I contacted the EPA duty officer while we drove back to the office late that evening. I requested federal help to assess and properly dispose of the chemicals. I got called later in the night confirming that EPA was sending a response team and cleanup contractor in the morning. The TPD detective called me after midnight confirming the search warrant had been served and that a larger chemical stockpile had been found at the second property.

I met the EPA’s Jeff Fowlow and his response team at the University Place residence the following morning along with ATF, FBI and Pierce County Sheriff’s Deputies. Fowlow’s team found more than 200 containers of hazardous chemicals, many improperly stored and labeled. The list of chemicals included compounds of aluminum, ammonium chlorate, barium hydroxide, cadmium nitrate, chromium sulfate, hexamethylenetetramine, lithium, magnesium, potassium chlorate, potassium perchlorate, potassium permanganate, sodium chlorate, sodium cyanide, mercuric nitrate, cesium nitrate, strontium and zinc chloride. By the end of the day, they had collected 242 containers, and had packaged them for disposal.

2012 Incident

Interestingly, Fowlow recognized the name of the deceased person. He recounted a 2012 fire and chemical cleanup in the Tacoma Tideflats where that person had run an internet-chemical-sales operation. The business was run out of a house where he also sold pyrotechnic chemicals for do-it-yourself fireworks kits. In March 2012, a fire started in the one-story wooden house, but the fire department was forced to let it burn because there were so many chemicals. In addition to the house, there were chemicals stored in a box truck and a semi-truck trailer. According to EPA’s report, the fire began when a strong oxidizing chemical spontaneously ignited when it was being repackaged from a bulk container to smaller ones. Thousands of pounds of hazardous substances and wastes were recovered, processed, packaged and transported during the multi-day cleanup. The chemical waste included radioactive materials and explosive compounds.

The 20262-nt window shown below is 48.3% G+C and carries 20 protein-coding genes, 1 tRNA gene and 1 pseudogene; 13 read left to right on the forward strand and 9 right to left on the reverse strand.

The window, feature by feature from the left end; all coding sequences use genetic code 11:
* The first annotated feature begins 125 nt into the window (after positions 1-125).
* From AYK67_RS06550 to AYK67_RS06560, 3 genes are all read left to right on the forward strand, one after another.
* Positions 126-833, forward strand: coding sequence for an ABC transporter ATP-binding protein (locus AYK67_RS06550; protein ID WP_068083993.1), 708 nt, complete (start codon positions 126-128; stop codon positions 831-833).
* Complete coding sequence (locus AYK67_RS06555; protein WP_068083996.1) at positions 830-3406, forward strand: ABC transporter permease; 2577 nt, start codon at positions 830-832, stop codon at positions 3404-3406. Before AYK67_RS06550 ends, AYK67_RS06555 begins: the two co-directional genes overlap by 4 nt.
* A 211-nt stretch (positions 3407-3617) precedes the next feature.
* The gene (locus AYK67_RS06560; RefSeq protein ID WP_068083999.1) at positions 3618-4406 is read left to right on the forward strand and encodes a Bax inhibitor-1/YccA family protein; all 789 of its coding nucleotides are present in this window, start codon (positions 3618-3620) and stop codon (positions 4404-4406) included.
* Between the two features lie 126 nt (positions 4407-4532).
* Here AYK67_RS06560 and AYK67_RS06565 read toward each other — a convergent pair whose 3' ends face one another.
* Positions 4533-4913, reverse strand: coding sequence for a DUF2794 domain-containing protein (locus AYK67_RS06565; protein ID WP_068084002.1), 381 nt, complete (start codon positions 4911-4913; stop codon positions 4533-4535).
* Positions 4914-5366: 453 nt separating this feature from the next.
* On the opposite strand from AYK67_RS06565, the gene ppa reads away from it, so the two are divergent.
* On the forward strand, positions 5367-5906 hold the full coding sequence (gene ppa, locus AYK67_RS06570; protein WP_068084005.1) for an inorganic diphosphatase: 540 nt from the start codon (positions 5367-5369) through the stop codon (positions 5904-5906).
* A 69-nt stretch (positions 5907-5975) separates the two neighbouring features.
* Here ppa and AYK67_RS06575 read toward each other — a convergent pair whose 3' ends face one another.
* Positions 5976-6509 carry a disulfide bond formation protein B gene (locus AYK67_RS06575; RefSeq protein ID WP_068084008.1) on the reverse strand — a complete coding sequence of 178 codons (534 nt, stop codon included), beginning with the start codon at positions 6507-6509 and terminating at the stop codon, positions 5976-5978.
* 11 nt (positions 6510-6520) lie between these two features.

With that background, I joined Fowlow and the EPA response team to assess the chemical stockpile found by the TPD search. It was up the hill and within a mile of the 2012 incident location. I accompanied EPA, FBI, ATF and TPD to assess the several-acre secluded property. There was an abandoned residence and hundreds, possibly thousands, of chemical containers in four separate buildings. Some of the chemicals were in their original containers and properly labeled. Other chemicals were in buckets or other inadequate and deteriorating containers with hand-written labels. There was evidence of chemicals that had spilled. Running through the property was a stream that flowed down the hill directly into the Hylebos Waterway and Puget Sound.

We spent the day completing the site assessment while EPA mobilized a cleanup team to begin work the following day. It took 10 days for EPA to identify and package more than 9,500 chemical containers. The chemicals included nearly all classes of hazardous materials including flammable liquids, corrosives, oxidizing substances, organic peroxides, toxic substances, spontaneously combustible chemicals, dangerous when wet materials and flammable gases.

Both chemical stockpile sites were ticking time bombs that could have caused large environmental disasters if they hadn’t been cleaned up. The effective cooperation among numerous local, state and federal agencies brought an end to a rogue internet chemical provider.

About the Author

Ron Holcomb worked as a spill responder for the Washington State Department of Ecology before retiring in 2020 after a 40-year public service career dedicated to protecting the environment. He was the Spill Team Lead for Ecology’s Southwest Region and personally handled more than 6,000 oil and hazardous material spill incidents. Prior to being a spill responder, he was a public information officer for Ecology and the Wisconsin Department of Natural Resources. He received a Master of Science in Environmental Communications from the University of Wisconsin after graduating with a degree in Journalism, Biology and Natural Resources from Humboldt State University in Arcata, Calif. He developed his love of the outdoors and concern for the environment during childhood experiences in national parks and forests, and as a member of The Mountaineers. In retirement he still enjoys climbing peaks in the Olympic and Cascade Mountains.